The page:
But, but, think of the pristine environment! A nuclear accident could turn a large area of Mars into an uninhabitable wasteland.

      Oh, wait...

      reply to this | link to this | view in chronology ]

    • identicon
      Vel the Enigmatic, 30 Jun 2015 @ 8:38pm

      Re: nuclear power

      How long does a Martian Day last? That's a big factor in how much solar energy can be collected and stored.

      -and it seems to me you don't care about safety.

      That's the biggest reason most people don't want to use nuclear in space. Cause if something goes wrong, people will die if it isn't adequately dealt with as swiftly as possible, and depending on the total number of crew, having even one person die could be devastating to the mission, considering most would be specialists in particular fields.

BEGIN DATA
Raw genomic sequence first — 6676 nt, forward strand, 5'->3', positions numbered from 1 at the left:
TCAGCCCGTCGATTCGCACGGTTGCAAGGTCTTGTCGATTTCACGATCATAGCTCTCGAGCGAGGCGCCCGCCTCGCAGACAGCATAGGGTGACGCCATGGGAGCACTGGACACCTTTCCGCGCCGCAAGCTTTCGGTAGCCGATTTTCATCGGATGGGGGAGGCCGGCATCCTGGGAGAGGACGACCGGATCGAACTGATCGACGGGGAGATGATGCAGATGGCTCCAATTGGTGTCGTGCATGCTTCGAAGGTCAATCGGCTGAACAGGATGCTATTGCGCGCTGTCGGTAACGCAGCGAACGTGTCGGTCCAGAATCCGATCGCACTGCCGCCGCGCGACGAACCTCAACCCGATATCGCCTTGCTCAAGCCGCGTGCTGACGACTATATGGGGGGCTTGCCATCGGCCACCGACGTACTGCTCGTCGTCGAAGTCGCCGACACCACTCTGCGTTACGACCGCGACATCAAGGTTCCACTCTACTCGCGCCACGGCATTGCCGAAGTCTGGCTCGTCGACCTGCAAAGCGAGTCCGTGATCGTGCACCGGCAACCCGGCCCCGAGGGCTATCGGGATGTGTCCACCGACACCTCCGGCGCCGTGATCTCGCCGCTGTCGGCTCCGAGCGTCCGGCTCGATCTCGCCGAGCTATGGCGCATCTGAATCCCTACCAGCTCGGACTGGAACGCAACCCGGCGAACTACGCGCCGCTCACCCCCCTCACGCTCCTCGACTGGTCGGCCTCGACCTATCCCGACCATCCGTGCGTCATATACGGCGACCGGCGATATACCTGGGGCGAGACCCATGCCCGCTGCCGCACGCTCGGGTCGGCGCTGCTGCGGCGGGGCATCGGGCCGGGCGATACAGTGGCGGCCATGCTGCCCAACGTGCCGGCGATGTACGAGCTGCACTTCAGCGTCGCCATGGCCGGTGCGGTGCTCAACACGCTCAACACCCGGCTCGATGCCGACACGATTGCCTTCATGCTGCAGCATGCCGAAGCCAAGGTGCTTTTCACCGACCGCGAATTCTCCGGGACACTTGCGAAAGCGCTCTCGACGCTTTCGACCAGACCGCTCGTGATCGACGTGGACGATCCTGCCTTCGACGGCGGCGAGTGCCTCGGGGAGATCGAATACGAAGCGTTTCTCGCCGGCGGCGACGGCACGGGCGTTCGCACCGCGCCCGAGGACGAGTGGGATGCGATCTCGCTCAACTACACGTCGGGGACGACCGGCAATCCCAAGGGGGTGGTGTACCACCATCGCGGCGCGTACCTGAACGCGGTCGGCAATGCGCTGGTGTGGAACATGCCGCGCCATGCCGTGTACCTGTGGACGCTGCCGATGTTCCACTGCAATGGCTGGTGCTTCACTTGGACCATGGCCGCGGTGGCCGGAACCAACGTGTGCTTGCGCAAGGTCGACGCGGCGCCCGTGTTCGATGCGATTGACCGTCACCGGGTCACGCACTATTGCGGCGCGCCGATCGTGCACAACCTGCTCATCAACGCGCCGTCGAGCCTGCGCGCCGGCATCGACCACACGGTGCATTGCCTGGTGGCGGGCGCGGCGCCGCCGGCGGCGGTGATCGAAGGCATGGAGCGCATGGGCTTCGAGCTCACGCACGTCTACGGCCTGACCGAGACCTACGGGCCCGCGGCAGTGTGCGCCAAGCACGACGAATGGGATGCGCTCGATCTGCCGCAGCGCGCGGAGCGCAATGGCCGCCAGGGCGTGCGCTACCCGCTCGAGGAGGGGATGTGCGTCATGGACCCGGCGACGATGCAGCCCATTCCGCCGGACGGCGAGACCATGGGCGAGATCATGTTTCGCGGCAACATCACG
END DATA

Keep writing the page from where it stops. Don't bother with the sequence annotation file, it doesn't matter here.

Mars may not be habitable normally but what good does it do us if we end up irradiating parts of it? It just mean less places that would be safe for building colonies.

      reply to this | link to this | view in chronology ]

      • identicon
        Stephen, 1 Jul 2015 @ 5:01am

        Re: Re: nuclear power

        How long does a Martian Day last?
        About the same as an Earth day: roughly 24 hours.
        ...what good does it do us if we end up irradiating parts of it?"
        Mars's surface is ALREADY being irradiated--by solar storm particles and cosmic rays--due to its thin atmosphere and lack of a global magnetic field.

        reply to this | link to this | view in chronology ]

  • identicon
    Stephen, 1 Jul 2015 @ 2:52am

    A Quibble or Two...

    Over 70 countries have some kind of space program now..
    An impressive statistic--until you examine it more closely. How many of those 70 have actually launched anything into orbit (or elsewhere) from their own soil--and how many rely on other nations to do the launching for them?
    ...to claim mining rights in deep space...